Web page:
Hobe Sound National Wildlife refuge reopens after 16-day closure

HOBE SOUND, Fla, -- The Hobe Sound National Wildlife Refuge and Nature Center reopened Thursday after being closed for 16 days during the federal shutdown.

Nature Center employees posted on their website right away that visitors were welcome back to enjoy the park.

"We had a handful of calls this morning, are we open? We are," said Refuge Manager Bill Miller.

Visitors like Raymond and Jennifer Camp said they missed visiting one of their favorite spots.

"We like outdoor activities and we get bored with our usual spot, so when we discovered this one, we were both blown away," Jennifer Camp said.

The Camps were the first park visitors Thursday.

Miller said the work getting the park ready for visitors began at 6 a.m.

"I was out on the beach this morning opening it up and I had people coming up and applauding," Miller described.

Beach and trail access opened immediately. "We had to mow the lawn first thing in the morning, the grass was high," said Miller.

Inside the Nature Center, volunteers and employees got started on weeks of missed work.

Volunteer Matthew Nilles worked on cleaning the display cases for the indoor animals.

"Today's going to be a long day. We're cleaning all the crud off the glass. The animals have been busy in here so were making everything nice and pretty, said Nilles.

Employees caught up on weeks of busy work.

"Catching up on paper work, getting our gift shop back in order again," Nature Center Administrator Betty Haase explained.

Visitors could barely notice a difference between the park pre and post shutdown, though it wasn't easy to maintain the park in the meantime.

Volunteers who typically fold brochures, keep display cases clean, care for some animals, and clean the beaches were limited on what they could do.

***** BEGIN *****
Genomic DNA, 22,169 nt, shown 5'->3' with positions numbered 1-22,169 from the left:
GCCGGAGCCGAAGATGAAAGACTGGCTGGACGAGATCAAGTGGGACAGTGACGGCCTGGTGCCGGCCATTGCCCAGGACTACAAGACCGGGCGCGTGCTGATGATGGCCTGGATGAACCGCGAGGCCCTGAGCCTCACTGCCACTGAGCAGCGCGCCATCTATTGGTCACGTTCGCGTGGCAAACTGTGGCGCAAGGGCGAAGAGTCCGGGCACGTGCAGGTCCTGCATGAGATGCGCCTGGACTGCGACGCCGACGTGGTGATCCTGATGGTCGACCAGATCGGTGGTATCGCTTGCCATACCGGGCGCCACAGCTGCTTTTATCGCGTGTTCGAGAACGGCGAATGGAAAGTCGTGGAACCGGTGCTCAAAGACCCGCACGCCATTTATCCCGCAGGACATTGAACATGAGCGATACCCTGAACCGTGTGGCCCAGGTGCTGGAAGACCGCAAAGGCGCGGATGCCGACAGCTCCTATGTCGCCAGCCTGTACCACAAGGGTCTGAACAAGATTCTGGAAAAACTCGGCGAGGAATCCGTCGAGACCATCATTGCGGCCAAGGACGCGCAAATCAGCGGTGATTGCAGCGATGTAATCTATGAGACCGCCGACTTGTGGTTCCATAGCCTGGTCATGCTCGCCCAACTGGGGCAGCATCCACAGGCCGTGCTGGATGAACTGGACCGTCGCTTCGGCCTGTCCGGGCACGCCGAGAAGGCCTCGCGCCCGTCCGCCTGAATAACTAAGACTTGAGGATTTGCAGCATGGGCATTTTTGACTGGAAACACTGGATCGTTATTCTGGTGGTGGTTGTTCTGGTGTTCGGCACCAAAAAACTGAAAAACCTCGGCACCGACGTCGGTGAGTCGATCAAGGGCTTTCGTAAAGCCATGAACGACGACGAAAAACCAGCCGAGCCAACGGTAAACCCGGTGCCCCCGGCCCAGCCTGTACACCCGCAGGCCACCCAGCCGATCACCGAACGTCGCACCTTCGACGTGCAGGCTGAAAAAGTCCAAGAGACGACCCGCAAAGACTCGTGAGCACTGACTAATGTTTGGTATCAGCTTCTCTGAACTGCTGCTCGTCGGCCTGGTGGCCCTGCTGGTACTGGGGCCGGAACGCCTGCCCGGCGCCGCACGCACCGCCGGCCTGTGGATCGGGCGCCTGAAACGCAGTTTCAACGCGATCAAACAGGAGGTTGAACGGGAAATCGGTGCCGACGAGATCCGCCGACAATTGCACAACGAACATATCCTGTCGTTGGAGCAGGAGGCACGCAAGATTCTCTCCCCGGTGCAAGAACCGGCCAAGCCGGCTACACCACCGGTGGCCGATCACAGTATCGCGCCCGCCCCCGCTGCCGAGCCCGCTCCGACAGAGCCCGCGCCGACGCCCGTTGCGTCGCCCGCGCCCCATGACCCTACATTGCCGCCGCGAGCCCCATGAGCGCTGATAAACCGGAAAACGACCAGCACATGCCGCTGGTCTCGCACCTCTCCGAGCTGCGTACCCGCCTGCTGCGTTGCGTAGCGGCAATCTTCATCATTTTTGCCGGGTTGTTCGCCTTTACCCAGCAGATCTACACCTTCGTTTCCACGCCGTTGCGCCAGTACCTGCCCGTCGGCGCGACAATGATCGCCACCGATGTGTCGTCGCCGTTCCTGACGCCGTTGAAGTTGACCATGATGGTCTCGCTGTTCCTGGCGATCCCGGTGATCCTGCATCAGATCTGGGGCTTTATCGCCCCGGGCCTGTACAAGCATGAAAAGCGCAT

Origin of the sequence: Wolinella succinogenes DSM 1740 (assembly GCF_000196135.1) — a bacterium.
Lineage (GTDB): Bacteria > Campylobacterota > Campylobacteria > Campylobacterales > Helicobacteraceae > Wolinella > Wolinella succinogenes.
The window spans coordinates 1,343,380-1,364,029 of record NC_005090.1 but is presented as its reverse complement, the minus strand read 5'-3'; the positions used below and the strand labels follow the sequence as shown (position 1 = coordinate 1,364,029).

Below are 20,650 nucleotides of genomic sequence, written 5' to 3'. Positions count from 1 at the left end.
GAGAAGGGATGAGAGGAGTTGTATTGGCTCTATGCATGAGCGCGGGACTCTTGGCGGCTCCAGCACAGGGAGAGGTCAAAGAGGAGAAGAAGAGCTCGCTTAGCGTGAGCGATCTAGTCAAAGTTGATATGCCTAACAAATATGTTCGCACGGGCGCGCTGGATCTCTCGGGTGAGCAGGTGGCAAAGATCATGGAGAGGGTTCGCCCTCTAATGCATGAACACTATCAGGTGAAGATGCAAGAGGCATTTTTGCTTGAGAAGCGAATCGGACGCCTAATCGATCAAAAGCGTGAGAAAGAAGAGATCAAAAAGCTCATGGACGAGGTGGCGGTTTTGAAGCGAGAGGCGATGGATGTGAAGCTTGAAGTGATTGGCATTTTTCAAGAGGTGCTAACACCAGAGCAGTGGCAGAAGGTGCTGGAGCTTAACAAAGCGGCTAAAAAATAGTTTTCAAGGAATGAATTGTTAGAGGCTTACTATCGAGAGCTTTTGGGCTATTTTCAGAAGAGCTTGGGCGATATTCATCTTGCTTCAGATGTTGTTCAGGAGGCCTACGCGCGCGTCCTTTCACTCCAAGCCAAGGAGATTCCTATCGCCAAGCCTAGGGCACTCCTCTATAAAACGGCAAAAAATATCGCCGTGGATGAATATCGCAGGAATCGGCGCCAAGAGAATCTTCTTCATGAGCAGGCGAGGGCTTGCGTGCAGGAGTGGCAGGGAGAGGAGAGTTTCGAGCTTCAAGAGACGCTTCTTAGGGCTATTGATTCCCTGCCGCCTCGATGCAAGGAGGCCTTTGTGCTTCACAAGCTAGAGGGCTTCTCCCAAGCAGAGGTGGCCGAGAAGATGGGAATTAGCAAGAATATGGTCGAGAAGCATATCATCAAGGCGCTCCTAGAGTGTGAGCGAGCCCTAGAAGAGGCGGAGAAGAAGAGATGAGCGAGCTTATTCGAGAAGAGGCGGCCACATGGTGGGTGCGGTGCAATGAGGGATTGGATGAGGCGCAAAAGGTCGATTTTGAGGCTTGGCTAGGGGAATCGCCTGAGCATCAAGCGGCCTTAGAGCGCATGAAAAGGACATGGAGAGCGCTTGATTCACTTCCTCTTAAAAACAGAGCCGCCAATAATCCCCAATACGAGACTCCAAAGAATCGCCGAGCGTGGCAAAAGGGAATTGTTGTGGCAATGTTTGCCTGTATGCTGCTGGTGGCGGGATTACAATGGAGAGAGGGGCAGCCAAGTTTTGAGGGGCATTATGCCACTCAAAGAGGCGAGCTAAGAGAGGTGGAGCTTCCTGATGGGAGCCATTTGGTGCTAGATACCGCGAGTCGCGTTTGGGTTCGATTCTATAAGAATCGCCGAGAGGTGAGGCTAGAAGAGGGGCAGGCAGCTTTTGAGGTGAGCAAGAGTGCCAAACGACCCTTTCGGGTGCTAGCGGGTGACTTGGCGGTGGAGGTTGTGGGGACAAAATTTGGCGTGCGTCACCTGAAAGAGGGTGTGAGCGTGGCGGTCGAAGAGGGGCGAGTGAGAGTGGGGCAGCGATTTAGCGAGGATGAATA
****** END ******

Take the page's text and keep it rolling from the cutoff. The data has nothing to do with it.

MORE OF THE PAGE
They had no beach access, and were only allowed to care for the animals inside the Nature Center once a day.

"Really we could only take care of the animals with their feeding requirements, make sure their cages were cleaned of waste, and refreshing their water," said Nilles.

Haase says the reptiles were the lease affected by the shutdown. They require less attention and care. Mammals had to adjust to a new feeding schedule.

But what visitors can't see is what has park officials the most concerned.

"We did not get any visitors which is a little hard because we depend on our donations," said Haase.

The financial hit won't be felt by visitors, but employees say the Nature Center lost the potential for hundreds of dollars in donations. Park admissions missed out on the potential for thousands of dollars.

Educational programs were also canceled.

"We weren't able to bring kids and families here and I think that would be the biggest loss," said Miller.

Miller says the money can't be made back, but park officials are sure it will not effect the visitor experience.

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